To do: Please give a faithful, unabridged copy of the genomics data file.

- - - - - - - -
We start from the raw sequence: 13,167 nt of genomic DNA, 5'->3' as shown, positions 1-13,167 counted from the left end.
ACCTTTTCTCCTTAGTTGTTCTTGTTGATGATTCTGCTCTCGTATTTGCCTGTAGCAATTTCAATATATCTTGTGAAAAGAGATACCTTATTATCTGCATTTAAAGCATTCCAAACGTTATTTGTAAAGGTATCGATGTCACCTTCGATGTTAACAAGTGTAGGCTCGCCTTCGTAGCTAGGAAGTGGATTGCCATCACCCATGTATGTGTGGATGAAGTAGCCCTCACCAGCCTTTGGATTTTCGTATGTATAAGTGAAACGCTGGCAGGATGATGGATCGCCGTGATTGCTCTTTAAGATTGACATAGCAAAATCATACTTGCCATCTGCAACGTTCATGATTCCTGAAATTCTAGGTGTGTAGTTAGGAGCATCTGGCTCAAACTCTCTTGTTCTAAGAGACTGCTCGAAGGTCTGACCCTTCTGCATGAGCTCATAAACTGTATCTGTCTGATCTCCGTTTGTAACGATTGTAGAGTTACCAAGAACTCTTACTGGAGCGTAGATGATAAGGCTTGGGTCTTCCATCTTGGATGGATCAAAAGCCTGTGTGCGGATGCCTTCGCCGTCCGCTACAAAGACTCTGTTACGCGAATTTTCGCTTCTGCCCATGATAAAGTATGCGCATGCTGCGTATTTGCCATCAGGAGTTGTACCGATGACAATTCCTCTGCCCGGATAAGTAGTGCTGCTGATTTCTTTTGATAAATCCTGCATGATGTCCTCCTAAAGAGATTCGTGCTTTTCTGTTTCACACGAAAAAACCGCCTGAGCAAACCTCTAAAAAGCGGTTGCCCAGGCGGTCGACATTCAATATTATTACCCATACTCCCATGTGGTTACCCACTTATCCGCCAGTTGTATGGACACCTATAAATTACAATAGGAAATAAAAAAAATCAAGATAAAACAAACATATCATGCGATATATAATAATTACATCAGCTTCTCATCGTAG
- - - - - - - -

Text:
We start from the raw sequence: 13,167 nt of genomic DNA, 5'->3' as shown, positions 1-13,167 counted from the left end.
ACCTTTTCTCCTTAGTTGTTCTTGTTGATGATTCTGCTCTCGTATTTGCCTGTAGCAATTTCAATATATCTTGTGAAAAGAGATACCTTATTATCTGCATTTAAAGCATTCCAAACGTTATTTGTAAAGGTATCGATGTCACCTTCGATGTTAACAAGTGTAGGCTCGCCTTCGTAGCTAGGAAGTGGATTGCCATCACCCATGTATGTGTGGATGAAGTAGCCCTCACCAGCCTTTGGATTTTCGTATGTATAAGTGAAACGCTGGCAGGATGATGGATCGCCGTGATTGCTCTTTAAGATTGACATAGCAAAATCATACTTGCCATCTGCAACGTTCATGATTCCTGAAATTCTAGGTGTGTAGTTAGGAGCATCTGGCTCAAACTCTCTTGTTCTAAGAGACTGCTCGAAGGTCTGACCCTTCTGCATGAGCTCATAAACTGTATCTGTCTGATCTCCGTTTGTAACGATTGTAGAGTTACCAAGAACTCTTACTGGAGCGTAGATGATAAGGCTTGGGTCTTCCATCTTGGATGGATCAAAAGCCTGTGTGCGGATGCCTTCGCCGTCCGCTACAAAGACTCTGTTACGCGAATTTTCGCTTCTGCCCATGATAAAGTATGCGCATGCTGCGTATTTGCCATCAGGAGTTGTACCGATGACAATTCCTCTGCCCGGATAAGTAGTGCTGCTGATTTCTTTTGATAAATCCTGCATGATGTCCTCCTAAAGAGATTCGTGCTTTTCTGTTTCACACGAAAAAACCGCCTGAGCAAACCTCTAAAAAGCGGTTGCCCAGGCGGTCGACATTCAATATTATTACCCATACTCCCATGTGGTTACCCACTTATCCGCCAGTTGTATGGACACCTATAAATTACAATAGGAAATAAAAAAAATCAAGATAAAACAAACATATCATGCGATATATAATAATTACATCAGCTTCTCATCGTAG